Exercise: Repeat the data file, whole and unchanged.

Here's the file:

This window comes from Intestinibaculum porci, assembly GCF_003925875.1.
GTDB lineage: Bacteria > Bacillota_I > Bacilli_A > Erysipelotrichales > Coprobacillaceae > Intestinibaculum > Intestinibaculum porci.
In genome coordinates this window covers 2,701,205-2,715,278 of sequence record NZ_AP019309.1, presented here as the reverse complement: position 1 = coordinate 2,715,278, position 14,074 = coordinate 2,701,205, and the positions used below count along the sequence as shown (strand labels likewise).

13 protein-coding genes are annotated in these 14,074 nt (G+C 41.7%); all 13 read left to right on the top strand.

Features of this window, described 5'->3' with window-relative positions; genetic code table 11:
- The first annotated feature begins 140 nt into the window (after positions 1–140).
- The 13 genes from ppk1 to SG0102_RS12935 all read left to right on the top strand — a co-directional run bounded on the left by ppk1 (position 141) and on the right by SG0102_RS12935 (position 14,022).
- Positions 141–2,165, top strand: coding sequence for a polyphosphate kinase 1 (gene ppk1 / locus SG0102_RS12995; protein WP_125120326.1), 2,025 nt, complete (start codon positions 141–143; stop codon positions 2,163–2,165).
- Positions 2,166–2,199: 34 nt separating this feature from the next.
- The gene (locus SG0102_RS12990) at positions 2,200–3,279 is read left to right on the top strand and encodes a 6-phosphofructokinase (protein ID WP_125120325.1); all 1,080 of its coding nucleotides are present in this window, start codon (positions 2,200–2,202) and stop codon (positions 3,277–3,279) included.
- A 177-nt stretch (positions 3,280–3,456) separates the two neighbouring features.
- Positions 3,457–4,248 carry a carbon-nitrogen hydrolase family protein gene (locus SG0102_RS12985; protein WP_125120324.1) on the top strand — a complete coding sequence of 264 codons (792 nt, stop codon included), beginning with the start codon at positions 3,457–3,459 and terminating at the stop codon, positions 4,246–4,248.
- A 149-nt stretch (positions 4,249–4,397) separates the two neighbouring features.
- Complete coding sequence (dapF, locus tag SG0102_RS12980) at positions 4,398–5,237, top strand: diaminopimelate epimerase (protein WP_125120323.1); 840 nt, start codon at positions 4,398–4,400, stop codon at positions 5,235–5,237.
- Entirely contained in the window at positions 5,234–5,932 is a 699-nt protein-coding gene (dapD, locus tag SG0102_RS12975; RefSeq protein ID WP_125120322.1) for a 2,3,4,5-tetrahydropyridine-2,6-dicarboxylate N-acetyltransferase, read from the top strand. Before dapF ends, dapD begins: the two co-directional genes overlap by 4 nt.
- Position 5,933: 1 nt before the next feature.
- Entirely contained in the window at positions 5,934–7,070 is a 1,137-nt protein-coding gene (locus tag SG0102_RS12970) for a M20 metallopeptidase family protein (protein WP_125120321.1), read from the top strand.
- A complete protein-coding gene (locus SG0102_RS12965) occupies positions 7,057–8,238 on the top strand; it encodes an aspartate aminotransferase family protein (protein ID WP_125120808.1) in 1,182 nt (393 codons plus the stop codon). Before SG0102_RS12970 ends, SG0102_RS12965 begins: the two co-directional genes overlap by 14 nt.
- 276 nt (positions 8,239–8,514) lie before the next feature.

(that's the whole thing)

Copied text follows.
This window comes from Intestinibaculum porci, assembly GCF_003925875.1.
GTDB lineage: Bacteria > Bacillota_I > Bacilli_A > Erysipelotrichales > Coprobacillaceae > Intestinibaculum > Intestinibaculum porci.
In genome coordinates this window covers 2,701,205-2,715,278 of sequence record NZ_AP019309.1, presented here as the reverse complement: position 1 = coordinate 2,715,278, position 14,074 = coordinate 2,701,205, and the positions used below count along the sequence as shown (strand labels likewise).

13 protein-coding genes are annotated in these 14,074 nt (G+C 41.7%); all 13 read left to right on the top strand.

Features of this window, described 5'->3' with window-relative positions; genetic code table 11:
- The first annotated feature begins 140 nt into the window (after positions 1–140).
- The 13 genes from ppk1 to SG0102_RS12935 all read left to right on the top strand — a co-directional run bounded on the left by ppk1 (position 141) and on the right by SG0102_RS12935 (position 14,022).
- Positions 141–2,165, top strand: coding sequence for a polyphosphate kinase 1 (gene ppk1 / locus SG0102_RS12995; protein WP_125120326.1), 2,025 nt, complete (start codon positions 141–143; stop codon positions 2,163–2,165).
- Positions 2,166–2,199: 34 nt separating this feature from the next.
- The gene (locus SG0102_RS12990) at positions 2,200–3,279 is read left to right on the top strand and encodes a 6-phosphofructokinase (protein ID WP_125120325.1); all 1,080 of its coding nucleotides are present in this window, start codon (positions 2,200–2,202) and stop codon (positions 3,277–3,279) included.
- A 177-nt stretch (positions 3,280–3,456) separates the two neighbouring features.
- Positions 3,457–4,248 carry a carbon-nitrogen hydrolase family protein gene (locus SG0102_RS12985; protein WP_125120324.1) on the top strand — a complete coding sequence of 264 codons (792 nt, stop codon included), beginning with the start codon at positions 3,457–3,459 and terminating at the stop codon, positions 4,246–4,248.
- A 149-nt stretch (positions 4,249–4,397) separates the two neighbouring features.
- Complete coding sequence (dapF, locus tag SG0102_RS12980) at positions 4,398–5,237, top strand: diaminopimelate epimerase (protein WP_125120323.1); 840 nt, start codon at positions 4,398–4,400, stop codon at positions 5,235–5,237.
- Entirely contained in the window at positions 5,234–5,932 is a 699-nt protein-coding gene (dapD, locus tag SG0102_RS12975; RefSeq protein ID WP_125120322.1) for a 2,3,4,5-tetrahydropyridine-2,6-dicarboxylate N-acetyltransferase, read from the top strand. Before dapF ends, dapD begins: the two co-directional genes overlap by 4 nt.
- Position 5,933: 1 nt before the next feature.
- Entirely contained in the window at positions 5,934–7,070 is a 1,137-nt protein-coding gene (locus tag SG0102_RS12970) for a M20 metallopeptidase family protein (protein WP_125120321.1), read from the top strand.
- A complete protein-coding gene (locus SG0102_RS12965) occupies positions 7,057–8,238 on the top strand; it encodes an aspartate aminotransferase family protein (protein ID WP_125120808.1) in 1,182 nt (393 codons plus the stop codon). Before SG0102_RS12970 ends, SG0102_RS12965 begins: the two co-directional genes overlap by 14 nt.
- 276 nt (positions 8,239–8,514) lie before the next feature.